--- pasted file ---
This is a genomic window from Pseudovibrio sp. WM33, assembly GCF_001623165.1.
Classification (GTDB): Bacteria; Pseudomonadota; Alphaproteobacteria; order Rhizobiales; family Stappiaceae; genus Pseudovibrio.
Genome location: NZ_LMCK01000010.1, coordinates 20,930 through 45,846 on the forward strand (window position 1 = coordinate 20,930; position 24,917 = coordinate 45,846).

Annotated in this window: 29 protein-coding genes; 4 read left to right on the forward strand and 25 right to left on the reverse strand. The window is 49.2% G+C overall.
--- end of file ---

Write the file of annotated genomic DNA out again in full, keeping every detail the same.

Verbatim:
This is a genomic window from Pseudovibrio sp. WM33, assembly GCF_001623165.1.
Classification (GTDB): Bacteria; Pseudomonadota; Alphaproteobacteria; order Rhizobiales; family Stappiaceae; genus Pseudovibrio.
Genome location: NZ_LMCK01000010.1, coordinates 20,930 through 45,846 on the forward strand (window position 1 = coordinate 20,930; position 24,917 = coordinate 45,846).

Annotated in this window: 29 protein-coding genes; 4 read left to right on the forward strand and 25 right to left on the reverse strand. The window is 49.2% G+C overall.